Modern technology can be a huge help if you’re missing your children because of split custody. There are tons of apps out there that will allow you to keep up with them even when you’re apart. You can try to schedule times to call them or video chat each night. Make sure that you extend the same courtesy to your ex when they are missing the kids too. If your children are young, it might be harder for them when they see or hear you on the phone. But you and your ex can still exchange pictures or short videos of your children when you’re apart.

Talk to a Friend

If you feel like you need to talk to somebody about missing your children because of split custody, find a friend or therapist that can lend an ear. You might want to speak to a friend who has gone through something similar. They can give you support and offer comfort when you are feeling sad. A therapist can help you find coping strategies for when you’re missing them. Sometimes, another person can put things in perspective and help you remember that it’ll soon be your turn to have the children.

Find a Hobby

The hardest thing about missing your children because of split custody is dealing with boredom. Your life used to be filled with being focused on your kids every minute of the day. Suddenly, you have time to yourself where they don’t need you. Boredom can make you feel even sadder because you might be lonely. Plan in advance for the time that you won’t have them. Plan out a schedule so that you have a structure for your day. Now is a great time to find a new hobby. Focusing your time on a new passion can help take your mind off of missing your kids.

Focus on Yourself

Finally, one other way to feel better if you are missing your children because of split custody is to focus on yourself for a little while. Find something that makes you happy, which will give you something to look forward to when you are away from them. For example, buy a new book or movie that you can put away until you have a weekend without your kids. Or plan to have dinner with a friend without the stress of finding a babysitter. You’ll have a distraction ready to go for when you inevitably feel sad about missing them. Though you miss them, try to take advantage of the time away to focus on yourself for a little while.

Missing your children because of split custody is a hard thing to adjust to. Just remember that you will eventually get used to your new arrangement, and the time away will be easier to handle. Use modern apps and phone calls to stay in touch when you need to talk to them. Find a friend to talk to when you’re feeling sad. Focus on a new hobby to distract yourself, and take some “me” time. Finally, if you are having a hard time adjusting, talk to a therapist. Hopefully, you will be able to remember that your separation was the best thing for your family. Though you miss them when they’re away, you will hopefully adjust soon to your new custody arrangement.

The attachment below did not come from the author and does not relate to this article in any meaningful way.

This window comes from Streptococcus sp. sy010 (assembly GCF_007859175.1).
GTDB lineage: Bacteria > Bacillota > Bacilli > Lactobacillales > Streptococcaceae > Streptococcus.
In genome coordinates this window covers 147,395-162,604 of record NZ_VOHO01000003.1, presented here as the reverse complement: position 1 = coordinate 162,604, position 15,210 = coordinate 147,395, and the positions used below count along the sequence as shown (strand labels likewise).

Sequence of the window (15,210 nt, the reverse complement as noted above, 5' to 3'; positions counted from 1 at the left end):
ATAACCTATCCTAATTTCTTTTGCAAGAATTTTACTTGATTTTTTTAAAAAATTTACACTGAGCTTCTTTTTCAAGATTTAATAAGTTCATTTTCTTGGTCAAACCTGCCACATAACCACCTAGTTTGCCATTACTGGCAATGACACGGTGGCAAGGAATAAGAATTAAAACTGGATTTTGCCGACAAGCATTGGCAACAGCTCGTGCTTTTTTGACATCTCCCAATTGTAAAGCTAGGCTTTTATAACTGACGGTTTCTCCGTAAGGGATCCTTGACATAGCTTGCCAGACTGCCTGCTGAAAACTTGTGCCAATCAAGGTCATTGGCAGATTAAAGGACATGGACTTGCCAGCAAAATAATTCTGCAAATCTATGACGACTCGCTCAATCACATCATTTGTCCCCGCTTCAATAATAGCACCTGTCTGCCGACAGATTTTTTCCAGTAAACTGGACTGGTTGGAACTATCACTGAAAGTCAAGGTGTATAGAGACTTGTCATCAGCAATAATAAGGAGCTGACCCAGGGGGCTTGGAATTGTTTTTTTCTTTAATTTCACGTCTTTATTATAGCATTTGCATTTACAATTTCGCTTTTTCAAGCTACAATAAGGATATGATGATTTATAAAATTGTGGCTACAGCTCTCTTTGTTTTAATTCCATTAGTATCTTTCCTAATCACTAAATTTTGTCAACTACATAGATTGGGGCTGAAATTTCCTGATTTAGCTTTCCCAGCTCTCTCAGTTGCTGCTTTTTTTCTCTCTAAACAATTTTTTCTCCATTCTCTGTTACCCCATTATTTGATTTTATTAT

How-to: Find Your Post-Divorce Identity

It isn’t all that uncommon to feel lost during and after your divorce. Considering how much of your life has changed, those feelings are to be expected. However, it’s important to start focusing on your post-divorce identity. Doing so will help you move forwards and begin to feel at peace once again…

 How-to: Find Your Post-Divorce Identity: Accept Change

Loss of identity

The reason it can be hard to find your post-divorce identity is because of how much has changed in your life. Of course, there’s the divorce itself to consider. Your marriage probably played a big role in defining who you were. Suddenly losing that part of your identity is going to leave you feeling confused as to what you should do next.

There’s also the fact that you may struggle with being single too. It could be that since it’s been so long since you were single, you don’t know what that kind of life is like. Even things you think you should enjoy can feel odd now that you’re divorced.

Processing change

A large part of finding your post-divorce identity comes down to processing these new changes. This won’t be something that can be done overnight. However, by slowly understanding and accepting these changes, you can begin to feel more confident about yourself and your new life.

In fact, one of the best things to do is to start making changes yourself. That way, you can start to feel like you’re back in control of what’s going on. Some good changes to make can including exercising, eating healthier, and spend more time with friends and family.

Enjoy being in control

Remember that after your divorce, you’re now in total control of your life. You no longer need to worry about what your spouse does or doesn’t want you to do. This gives you a lot of freedom to truly begin creating your post-divorce identity. In particular, you can now do all the things you never felt like you could while married.

Having this new freedom means there’s a whole lot of new opportunities for you to explore. You can try new hobbies, travel to new places, and meet new people. As you do this, you’ll quickly find ways to not only enjoy this new life but also really thrive in it as well.